It was the summer of 1993. “Scorching” is the word I would use to describe the weather. Have you ever stepped into a sauna when someone has poured a whole bucket of water onto the hot rocks, and it’s so steamy you can barely breathe? That’s how hot it seemed in the American Deep South that July.

It was my first summer working as a colporteur. I had memorized the script, perfected the at-the-door smile, and become pretty good at praying while I spoke—just as they taught us. In my right hand and resting against my forearm lay a cookbook, Bible Answers, The Great Controversy, He Taught Love (The Desire of Ages), two children’s books, and Steps to Christ. On my left shoulder was a bag bulky with backup books and a side pocket for the money I earned.

The first couple of weeks had gone well. Everyone on the team told me that I was a natural. But on my fourth week, I hit the metaphorical wall so hard that I almost didn’t get back up.

Hitting the Wall

On Sunday, there was pep in my step; my script was crisp and fresh. But the dozens of times I was turned down drained me.

On Monday, I hopped out of the van and started off with the belief that Sunday had simply been an off day. This day would be different. Well, it was different—much more brutal! People weren’t even opening their doors!

On Tuesday, the temperature rose so high that when this really nice couple let me into their air-conditioned house and served me lemonade, I stalled so that I wouldn’t have to go back out into the heat. They kept asking me what I was doing outside in weather like this. I was beginning to wonder the same thing!

Still on Wednesday, no one was buying books, but I received bottles of water on a consistent basis. People felt sorry for me.

After we had finished for the day, my team members were in the van counting their day’s earnings. It seemed as though everyone else was having a good week, flush with sales money and testimonies. A kind friend handed me 20 dollars, explaining that she knew I was having a tough time and wanted to help me out.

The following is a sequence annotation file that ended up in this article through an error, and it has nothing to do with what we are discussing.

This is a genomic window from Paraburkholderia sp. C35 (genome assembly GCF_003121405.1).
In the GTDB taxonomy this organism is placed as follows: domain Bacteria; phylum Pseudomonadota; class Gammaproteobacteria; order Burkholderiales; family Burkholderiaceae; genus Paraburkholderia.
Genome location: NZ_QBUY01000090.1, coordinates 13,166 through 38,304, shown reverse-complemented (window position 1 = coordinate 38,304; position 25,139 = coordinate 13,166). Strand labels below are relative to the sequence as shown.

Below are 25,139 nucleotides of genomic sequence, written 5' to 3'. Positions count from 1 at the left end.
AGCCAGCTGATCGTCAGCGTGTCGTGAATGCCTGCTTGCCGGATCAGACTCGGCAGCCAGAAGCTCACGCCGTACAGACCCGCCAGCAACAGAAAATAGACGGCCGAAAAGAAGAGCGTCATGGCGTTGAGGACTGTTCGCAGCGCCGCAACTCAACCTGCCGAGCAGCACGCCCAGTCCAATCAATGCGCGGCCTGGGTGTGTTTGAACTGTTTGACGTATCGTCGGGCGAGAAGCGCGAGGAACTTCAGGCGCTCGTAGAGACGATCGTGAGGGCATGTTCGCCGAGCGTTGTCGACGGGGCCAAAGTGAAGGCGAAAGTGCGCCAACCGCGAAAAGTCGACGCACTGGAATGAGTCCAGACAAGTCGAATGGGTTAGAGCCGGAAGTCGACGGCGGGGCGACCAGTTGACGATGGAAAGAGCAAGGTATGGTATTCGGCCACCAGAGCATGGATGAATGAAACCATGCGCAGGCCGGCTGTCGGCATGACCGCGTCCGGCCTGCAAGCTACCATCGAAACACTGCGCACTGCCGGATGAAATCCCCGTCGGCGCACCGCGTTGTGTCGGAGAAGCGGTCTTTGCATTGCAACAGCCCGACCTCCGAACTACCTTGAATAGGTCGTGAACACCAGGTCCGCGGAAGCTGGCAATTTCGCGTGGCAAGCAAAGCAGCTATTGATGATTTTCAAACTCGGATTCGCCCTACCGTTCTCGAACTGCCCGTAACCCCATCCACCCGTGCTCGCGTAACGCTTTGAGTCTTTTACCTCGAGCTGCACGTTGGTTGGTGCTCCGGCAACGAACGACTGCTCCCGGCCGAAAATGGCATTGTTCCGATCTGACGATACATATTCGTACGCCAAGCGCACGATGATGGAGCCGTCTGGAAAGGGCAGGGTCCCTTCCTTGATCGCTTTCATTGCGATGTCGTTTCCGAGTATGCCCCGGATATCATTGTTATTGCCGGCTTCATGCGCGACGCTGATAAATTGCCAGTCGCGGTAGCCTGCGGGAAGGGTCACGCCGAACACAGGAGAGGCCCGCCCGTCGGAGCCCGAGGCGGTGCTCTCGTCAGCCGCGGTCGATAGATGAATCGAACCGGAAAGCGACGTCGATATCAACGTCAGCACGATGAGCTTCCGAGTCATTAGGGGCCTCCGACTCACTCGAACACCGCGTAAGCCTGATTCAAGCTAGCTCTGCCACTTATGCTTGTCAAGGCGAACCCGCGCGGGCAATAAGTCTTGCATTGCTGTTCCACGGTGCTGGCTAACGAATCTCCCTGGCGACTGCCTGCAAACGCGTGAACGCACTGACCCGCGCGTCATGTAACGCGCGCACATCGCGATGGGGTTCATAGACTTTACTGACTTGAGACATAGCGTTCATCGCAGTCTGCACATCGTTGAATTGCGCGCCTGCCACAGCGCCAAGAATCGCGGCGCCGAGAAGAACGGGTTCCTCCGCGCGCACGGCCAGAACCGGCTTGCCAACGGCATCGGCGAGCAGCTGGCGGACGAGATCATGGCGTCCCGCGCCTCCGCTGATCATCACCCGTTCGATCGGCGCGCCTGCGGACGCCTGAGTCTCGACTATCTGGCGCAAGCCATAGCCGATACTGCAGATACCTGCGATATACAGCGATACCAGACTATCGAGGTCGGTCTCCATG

Questioning the Calling

That night, I began asking myself questions. Why am I here? Is there something amiss in my spiritual walk? Is God showing His displeasure with something I’m doing? Is my script bad? I couldn’t come up with any answers.

Thursday was the last working day of the week for us. Before I stepped out of the van, my team leader prayed with me and promised to accompany me to a few homes. He had done that on Tuesday with no success. I may have been a “trooper,” a “soldier,” and all that, but I was not stupid. If this day were as dismal as the others, I would take the hint and spend my summer in other pursuits.

That morning, it was the usual heat and rejection, but I was growing immune to it. Plus, I took comfort from the fact that this would be my final day “in the field.” Yet after lunch, it was starting to grate on me again. After hours of work, I had gotten only a couple dollars for a single Steps to Christ. My leader called me on the walkie-talkie periodically, asking whether I needed more books. “No” was my pitiful response each time.

Ben’s outreach to Grace is a perfect example of Total Member Involvement (TMI). TMI is a full-scale, world-church evangelistic thrust that involves every member, every church, every administrative entity, and every type of public outreach ministry, as well as personal and institutional outreach. To learn more about TMI, please visit